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COVID-19: Ontario releases framework to re-open

April 29th, 2020  |  Personal Finance

If you were hoping to have a clear idea this week of when Ontario would re-open its economy, Premier Doug Ford didn’t have the dates you were looking for.

The province, instead, released a framework April 27 for re-opening in the age of COVID-19. Its three-stage plan is what the government says is necessary to ensure a safe return to normal.

“This is a roadmap, it’s not a calendar,” Ford said during his news conference.

“We’re going to continue working hard and I just encourage everyone please continue following the protocols. We’ve come so far with this fight and we don’t want to give up.”

Even after reopening is complete, the final phase still includes physical distancing and “significant mitigation plans” to reduce health risks.

Concerts and sporting events will be restricted for the “foreseeable future.”

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“Until we get a vaccine for this virus, and it’s a little ways off, I don’t think it’s going to be 100 percent normal. I don’t think it will ever go back to where it was before because our lives have changed,” Ford said. “The quicker we can get this flattening of the curve to go south, then we can get back to semi-normal.”

Ford believes even when sports eventually resume, fans won’t attend the events anywhere in North America. “I think there will empty stadiums at the beginning,” he said.

The province’s framework has three distinct phases:

Stage 1 – Protect and Support

  • Businesses that can immediately meet or modify operations to meet public health guidance and occupational health and safety, for instance through curbside pick-up or delivery.
  • Open some outdoor spaces like parks.
  • Allow for a greater number of individuals to attend some events, like funerals.
  • Hospitals begin to offer some non-urgent scheduled surgeries and other services.
  • Continued protections for vulnerable populations and the practice of physical distancing.

Stage 2 - Restart

  • Open more workplaces “based on risk assessments.” This could include service industries and additional offices, as well as retail.
  • Open more outdoor spaces and allow some larger public gatherings.
  • Continued protections for vulnerable populations and continued practice of physical distancing.

Stage 3 - Recover

  • Open all workplaces “responsibly.”
  • Further relaxing restrictions on public gatherings.
  • Continued restrictions on large public gatherings, including concerts and sporting events until the “foreseeable future.”
  • Continued protections for vulnerable populations and continued practice of physical distancing.

The government also laid out a series of requirements for determining when it is time to ease public health measures. They include:

  • A consistent two-to-four week decrease in the number of new daily cases.
  • A decrease in the rate of cases that cannot be traced to a source.
  • A decrease in the number of new COVID-19 cases in hospitals.
  • Increased and new ways of testing, quick contact tracing, and maintaining health system capacity

During the news conference, there weren’t many additional details. Officials said the plan is being further developed on an ongoing basis, but there was “still a ways to go” before beginning the first stage. Health guidance for workplaces that are allowed to reopen will be released “as soon as it’s available.”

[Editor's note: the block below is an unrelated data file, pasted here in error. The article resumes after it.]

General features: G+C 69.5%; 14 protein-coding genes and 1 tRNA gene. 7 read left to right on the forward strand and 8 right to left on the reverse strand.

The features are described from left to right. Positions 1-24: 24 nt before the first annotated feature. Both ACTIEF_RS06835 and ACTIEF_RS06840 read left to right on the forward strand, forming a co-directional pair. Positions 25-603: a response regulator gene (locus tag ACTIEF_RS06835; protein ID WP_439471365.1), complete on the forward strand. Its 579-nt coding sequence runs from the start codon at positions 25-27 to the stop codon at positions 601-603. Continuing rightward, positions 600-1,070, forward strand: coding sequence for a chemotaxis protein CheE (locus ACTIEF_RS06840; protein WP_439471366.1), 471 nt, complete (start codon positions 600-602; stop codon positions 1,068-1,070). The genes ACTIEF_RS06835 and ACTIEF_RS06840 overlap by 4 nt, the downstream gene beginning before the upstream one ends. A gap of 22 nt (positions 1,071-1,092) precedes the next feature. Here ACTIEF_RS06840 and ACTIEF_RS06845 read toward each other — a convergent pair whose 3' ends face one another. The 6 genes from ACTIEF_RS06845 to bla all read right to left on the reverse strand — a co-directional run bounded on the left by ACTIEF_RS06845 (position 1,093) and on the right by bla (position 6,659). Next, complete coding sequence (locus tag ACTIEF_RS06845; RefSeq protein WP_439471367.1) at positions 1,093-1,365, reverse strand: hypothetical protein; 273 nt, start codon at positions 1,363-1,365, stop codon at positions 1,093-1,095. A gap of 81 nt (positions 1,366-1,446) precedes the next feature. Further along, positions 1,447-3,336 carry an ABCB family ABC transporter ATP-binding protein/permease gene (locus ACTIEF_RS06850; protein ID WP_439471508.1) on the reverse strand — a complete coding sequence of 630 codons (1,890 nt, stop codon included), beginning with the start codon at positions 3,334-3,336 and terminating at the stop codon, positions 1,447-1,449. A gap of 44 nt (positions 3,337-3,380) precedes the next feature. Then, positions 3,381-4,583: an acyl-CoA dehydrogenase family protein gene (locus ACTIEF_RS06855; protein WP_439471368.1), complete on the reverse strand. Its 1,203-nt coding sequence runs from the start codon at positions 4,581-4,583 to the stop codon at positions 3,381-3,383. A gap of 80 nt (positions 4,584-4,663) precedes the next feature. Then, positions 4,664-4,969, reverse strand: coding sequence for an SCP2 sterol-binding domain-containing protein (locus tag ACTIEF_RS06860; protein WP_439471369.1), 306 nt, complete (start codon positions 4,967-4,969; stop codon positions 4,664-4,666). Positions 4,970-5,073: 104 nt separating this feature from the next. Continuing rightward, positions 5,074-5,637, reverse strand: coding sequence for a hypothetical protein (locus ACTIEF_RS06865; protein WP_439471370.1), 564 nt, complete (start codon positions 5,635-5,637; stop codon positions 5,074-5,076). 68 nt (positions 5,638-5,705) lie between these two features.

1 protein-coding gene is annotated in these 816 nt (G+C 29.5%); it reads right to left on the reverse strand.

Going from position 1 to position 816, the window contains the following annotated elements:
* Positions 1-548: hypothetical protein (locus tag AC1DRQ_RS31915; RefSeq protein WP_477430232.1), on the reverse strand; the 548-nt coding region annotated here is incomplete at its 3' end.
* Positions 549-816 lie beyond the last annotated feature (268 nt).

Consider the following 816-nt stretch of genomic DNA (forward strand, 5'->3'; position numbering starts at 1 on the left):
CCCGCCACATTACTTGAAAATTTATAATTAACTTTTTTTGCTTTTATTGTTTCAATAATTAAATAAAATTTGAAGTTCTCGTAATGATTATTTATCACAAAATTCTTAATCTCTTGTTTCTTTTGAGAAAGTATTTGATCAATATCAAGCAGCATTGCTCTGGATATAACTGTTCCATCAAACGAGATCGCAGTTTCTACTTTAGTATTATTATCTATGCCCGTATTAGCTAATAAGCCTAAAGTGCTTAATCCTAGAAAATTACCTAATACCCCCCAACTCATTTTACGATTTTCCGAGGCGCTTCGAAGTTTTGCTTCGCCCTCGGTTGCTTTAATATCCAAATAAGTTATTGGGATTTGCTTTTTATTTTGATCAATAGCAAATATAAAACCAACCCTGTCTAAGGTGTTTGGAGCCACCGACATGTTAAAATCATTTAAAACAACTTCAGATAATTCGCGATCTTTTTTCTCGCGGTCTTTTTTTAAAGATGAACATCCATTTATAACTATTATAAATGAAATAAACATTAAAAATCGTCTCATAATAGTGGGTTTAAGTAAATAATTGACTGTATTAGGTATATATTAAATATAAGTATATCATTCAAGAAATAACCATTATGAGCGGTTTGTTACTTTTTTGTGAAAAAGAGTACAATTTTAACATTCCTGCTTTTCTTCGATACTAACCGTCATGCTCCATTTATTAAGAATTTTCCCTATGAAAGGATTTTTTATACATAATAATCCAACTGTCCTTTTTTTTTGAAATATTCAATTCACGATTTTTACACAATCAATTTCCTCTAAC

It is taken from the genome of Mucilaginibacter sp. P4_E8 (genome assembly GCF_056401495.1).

Ford said remote working arrangements should continue when possible as economic activity resumes.

“Each stage will last for approximately two-to-four-week periods to allow for close monitoring of any impacts or potential resurgence of cases,” the document reads.

After each period, the province’s medical officer may advise reapplying restrictions, maintain the status quo, or progress to the next stage. Health officials said they are more focused on trends as opposed to strictly meeting each requirement.

On April 28, Ontario reported 525 new COVID-19 cases and had 1,028 deaths. New cases had jumped by 101 from the previous day after a three-day decline. Overall, the province has 15,381 cases.

“I don’t want to go out there and start setting dates and we see a spike and then all of a sudden we have to slow things down….” Ford said. “Let’s get this right the first time.”

All of the emergency orders issued by the province, including one ordering the closure of non-essential businesses, will remain in effect until at least May 6. Ontario has said schools would remain closed until May 31.

Other provinces

A number of other provinces, which have already released plans to restart their economies, have indicated that reopening some businesses and outdoor facilities will begin next month.

Saskatchewan put out a five-phase plan last week that will start on May 4 with the opening of medical services. The plan then calls for the reopening of golf courses by May 15, retail and personal care services by May 19, and parks and campgrounds by June 1.

There is no date associated with Phase 3 of Saskatchewan’s framework, which includes opening things like restaurants, gyms, and child care facilities.

In New Brunswick, meanwhile, the province has announced the loosening of physical distancing guidelines to allow for two-household gatherings. It has also reopened golf courses and outdoor spaces, such as parks and beaches, effective immediately.

Quebec, Canada’s hardest-hit province, plans to reopen its economy in stages beginning May 4 – in phases. It also plans to reopen elementary schools – excluding those in Montreal - May 11.

READ MORE ON COVID-19: When will we return to the office?

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